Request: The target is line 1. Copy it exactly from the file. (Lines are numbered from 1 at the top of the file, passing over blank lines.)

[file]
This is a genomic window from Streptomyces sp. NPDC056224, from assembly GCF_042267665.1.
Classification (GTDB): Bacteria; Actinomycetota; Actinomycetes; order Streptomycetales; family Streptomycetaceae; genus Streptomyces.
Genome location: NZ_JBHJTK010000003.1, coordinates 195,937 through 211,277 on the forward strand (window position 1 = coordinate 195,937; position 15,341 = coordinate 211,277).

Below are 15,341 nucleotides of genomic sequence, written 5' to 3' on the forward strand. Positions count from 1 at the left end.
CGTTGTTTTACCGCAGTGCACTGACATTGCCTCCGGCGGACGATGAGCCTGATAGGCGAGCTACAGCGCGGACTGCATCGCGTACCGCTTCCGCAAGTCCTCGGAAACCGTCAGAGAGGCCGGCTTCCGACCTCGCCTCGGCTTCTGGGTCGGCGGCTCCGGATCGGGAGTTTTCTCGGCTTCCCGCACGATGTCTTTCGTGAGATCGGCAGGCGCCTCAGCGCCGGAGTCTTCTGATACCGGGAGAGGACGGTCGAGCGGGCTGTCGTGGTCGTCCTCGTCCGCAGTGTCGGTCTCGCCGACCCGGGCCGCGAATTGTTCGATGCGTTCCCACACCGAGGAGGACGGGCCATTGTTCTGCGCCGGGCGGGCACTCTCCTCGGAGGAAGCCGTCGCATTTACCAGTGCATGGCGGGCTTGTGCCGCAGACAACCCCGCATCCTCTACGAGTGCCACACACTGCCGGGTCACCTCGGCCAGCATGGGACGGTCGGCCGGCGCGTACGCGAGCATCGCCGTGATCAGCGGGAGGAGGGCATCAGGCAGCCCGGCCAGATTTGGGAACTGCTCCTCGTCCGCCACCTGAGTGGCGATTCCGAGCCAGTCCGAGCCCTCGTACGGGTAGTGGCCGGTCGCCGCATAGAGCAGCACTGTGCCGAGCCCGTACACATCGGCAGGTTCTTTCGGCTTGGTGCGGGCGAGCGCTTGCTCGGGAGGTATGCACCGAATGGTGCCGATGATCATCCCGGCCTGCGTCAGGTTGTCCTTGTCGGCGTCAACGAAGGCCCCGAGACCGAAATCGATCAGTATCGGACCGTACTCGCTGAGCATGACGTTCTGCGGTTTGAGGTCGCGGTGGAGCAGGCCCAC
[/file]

This is a genomic window from Streptomyces sp. NPDC056224, from assembly GCF_042267665.1.